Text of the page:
Our results showed that, even though all serum samples came from dogs exhibiting clinical signs of infectious disease compatible with toxoplasmosis, only 43% of them presented antibodies against T. gondii. Thus, three groups were identified: (1) seronegativesamples (57%) - this finding can be explained by the fact that there is an overlapping of clinical signs among toxoplasmosis and many infectious diseases in dogs and other animals, so that they can mimic each other (Ahmed et al. 1983). Thus, a negative serological result generally rules out a diagnosis of toxoplasmosis and shows significance, as it may guide the procedures of the clinicians in research for other diseases; (2)seropositivesamples in all three tests (20%) with high titers of antibodies and predominance of IgM antibodies detected mainly by the M-Toxo test. This test, developed for the serodiagnosis of acute human toxoplasmosis (Yamamoto et al. 1991), was carried out with the dog serum samples in order to verify its suitability for detection of IgM-specific antibodies in dogs. It was found 4 positive samples by M-Toxo out of 8 positive samples (50%) for IgG antibodies in all three tests, suggesting that these animals might be presenting an active infection by T. gondii. The 4 M-Toxo non-reactive samples in this group but with high titers of IgG may represent IgM false-negative results due to competitive interaction with IgG which presents higher avidity; and (3) seropositive samples in only 1 or 2 tests (23%) with low titers of antibodies and mainly related to the IFI and ELISA tests. The results of this group suggest that the samples might belong to animals with chronic infection and the titer and the positivity rates were totally dependent of the sensibility of the employed tests. From the serological methods used in the present study, ELISA and IFI can be strongly recommended. On the other hand, by using IHA, a negative result should be taken carefully because the possibility of T. gondii infection cannot be excluded.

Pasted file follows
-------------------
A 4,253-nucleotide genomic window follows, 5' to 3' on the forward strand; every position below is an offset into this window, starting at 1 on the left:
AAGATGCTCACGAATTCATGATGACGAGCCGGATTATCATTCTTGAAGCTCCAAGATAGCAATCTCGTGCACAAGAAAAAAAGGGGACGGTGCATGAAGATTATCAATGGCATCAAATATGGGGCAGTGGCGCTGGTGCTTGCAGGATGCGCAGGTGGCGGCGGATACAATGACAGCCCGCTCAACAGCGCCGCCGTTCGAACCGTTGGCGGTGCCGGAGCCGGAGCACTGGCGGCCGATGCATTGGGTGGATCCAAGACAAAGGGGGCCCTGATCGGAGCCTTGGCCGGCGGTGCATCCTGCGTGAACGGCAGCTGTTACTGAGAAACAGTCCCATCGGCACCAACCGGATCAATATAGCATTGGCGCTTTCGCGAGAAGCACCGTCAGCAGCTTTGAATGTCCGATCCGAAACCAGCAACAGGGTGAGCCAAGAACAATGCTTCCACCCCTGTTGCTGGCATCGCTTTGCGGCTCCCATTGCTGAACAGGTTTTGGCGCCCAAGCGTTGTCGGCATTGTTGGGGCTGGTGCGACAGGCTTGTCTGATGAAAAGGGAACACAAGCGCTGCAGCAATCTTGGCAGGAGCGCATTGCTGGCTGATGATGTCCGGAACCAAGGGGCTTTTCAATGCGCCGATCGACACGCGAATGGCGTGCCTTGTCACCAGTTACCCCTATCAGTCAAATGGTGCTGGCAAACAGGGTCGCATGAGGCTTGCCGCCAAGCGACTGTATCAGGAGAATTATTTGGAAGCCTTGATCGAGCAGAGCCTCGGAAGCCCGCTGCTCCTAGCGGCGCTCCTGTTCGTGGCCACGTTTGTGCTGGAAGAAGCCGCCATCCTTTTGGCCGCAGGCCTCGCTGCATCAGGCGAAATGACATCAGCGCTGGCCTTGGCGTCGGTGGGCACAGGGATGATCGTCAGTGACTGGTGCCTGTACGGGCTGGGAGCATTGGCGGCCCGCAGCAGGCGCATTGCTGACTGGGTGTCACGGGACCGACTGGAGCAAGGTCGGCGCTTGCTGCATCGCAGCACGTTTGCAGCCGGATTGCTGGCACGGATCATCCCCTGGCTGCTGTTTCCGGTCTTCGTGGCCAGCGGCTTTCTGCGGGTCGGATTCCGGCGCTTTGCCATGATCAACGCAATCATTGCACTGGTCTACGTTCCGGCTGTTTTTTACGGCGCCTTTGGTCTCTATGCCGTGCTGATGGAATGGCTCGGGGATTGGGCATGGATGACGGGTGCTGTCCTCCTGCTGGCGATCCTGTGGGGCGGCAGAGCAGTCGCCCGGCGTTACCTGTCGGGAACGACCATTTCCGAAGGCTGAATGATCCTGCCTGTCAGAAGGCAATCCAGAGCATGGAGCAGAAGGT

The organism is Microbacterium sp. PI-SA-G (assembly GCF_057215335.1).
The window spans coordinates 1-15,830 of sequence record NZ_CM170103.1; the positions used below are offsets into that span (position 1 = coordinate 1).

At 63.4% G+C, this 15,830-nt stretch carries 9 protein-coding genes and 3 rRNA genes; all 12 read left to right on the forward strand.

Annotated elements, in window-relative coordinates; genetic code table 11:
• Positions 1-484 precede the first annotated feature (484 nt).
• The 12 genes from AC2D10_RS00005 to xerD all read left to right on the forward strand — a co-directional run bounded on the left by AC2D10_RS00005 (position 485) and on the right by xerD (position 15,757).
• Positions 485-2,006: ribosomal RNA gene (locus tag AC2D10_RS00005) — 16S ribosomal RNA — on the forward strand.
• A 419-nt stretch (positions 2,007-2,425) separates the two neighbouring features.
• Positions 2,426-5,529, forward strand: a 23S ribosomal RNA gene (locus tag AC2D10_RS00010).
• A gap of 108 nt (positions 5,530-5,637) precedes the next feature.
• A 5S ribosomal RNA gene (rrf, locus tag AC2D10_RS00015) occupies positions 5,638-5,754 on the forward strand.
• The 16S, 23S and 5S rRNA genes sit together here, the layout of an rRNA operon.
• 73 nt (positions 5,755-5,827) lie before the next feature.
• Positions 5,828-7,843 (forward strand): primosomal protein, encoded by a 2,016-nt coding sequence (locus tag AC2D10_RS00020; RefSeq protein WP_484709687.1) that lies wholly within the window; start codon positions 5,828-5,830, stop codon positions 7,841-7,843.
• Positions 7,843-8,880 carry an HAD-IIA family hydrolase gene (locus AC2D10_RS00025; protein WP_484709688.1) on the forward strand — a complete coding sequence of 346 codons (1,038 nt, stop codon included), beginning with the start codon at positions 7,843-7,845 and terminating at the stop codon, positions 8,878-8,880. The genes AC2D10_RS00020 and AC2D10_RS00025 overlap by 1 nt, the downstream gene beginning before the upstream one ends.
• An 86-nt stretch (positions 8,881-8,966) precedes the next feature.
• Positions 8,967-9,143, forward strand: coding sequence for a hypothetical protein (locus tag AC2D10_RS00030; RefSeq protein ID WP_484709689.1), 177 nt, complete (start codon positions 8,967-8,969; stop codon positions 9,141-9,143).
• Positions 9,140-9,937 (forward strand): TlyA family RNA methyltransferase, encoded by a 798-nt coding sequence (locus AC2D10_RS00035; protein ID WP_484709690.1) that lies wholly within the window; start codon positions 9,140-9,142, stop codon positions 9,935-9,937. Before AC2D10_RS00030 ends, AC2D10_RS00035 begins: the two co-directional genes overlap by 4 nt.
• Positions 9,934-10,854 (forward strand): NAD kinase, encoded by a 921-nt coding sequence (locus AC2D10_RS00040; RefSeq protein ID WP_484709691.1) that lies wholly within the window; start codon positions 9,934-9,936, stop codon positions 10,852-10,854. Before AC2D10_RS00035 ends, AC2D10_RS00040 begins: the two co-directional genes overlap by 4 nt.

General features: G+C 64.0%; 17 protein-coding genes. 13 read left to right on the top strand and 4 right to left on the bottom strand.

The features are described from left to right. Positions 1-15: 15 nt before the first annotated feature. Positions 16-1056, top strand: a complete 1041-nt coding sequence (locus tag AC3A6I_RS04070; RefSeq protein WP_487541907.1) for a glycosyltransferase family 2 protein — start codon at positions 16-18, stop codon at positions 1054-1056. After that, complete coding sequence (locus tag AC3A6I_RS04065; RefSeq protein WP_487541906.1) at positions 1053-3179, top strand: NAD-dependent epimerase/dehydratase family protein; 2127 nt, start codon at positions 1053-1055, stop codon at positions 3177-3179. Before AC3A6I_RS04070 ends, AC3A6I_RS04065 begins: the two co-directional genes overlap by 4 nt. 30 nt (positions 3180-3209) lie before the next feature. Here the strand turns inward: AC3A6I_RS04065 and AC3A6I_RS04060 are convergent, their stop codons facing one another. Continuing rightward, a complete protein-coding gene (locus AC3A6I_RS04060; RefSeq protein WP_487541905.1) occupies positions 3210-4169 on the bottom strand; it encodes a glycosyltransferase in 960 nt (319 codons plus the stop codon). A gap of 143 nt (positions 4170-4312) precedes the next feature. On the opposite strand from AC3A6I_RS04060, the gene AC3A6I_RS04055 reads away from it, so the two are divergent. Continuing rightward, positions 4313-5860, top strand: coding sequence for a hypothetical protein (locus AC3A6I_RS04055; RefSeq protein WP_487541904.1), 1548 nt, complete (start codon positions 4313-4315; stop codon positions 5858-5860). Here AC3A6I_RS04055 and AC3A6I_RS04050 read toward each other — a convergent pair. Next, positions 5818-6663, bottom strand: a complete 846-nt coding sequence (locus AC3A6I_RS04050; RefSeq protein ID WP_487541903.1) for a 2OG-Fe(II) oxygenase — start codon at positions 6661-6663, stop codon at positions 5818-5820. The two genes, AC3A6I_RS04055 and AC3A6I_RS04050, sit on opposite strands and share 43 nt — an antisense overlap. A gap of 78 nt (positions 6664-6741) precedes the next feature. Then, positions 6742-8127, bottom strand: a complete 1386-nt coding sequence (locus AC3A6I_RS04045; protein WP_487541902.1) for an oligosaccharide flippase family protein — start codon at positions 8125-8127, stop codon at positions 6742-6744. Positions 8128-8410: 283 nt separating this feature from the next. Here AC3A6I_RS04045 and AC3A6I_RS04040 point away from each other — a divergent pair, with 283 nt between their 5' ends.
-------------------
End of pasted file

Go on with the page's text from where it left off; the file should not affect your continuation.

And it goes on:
It was shown in the present investigation high correlation among the ELISA and PA-ELISA tests. Since it seems that the use of Protein A - peroxidase in the ELISA test for the determination of Toxoplasma antibodies in dogs has not previously been reported, we concluded that PA-ELISA could also be used in serological surveys in dogs for detection of anti-T. gondii IgG antibodies.

Taken together, the results presented here show that the diagnosis of toxoplasmosis in dog have to be based on combination of serological tests that are able to detect different anti-T. gondii antibodies and with emphasis in the determination of the titers and the classes of the immunoglobulins.



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+Corresponding author. Fax: +55-34-218.2333
Received 3 January 1997
Accepted 23 June 1997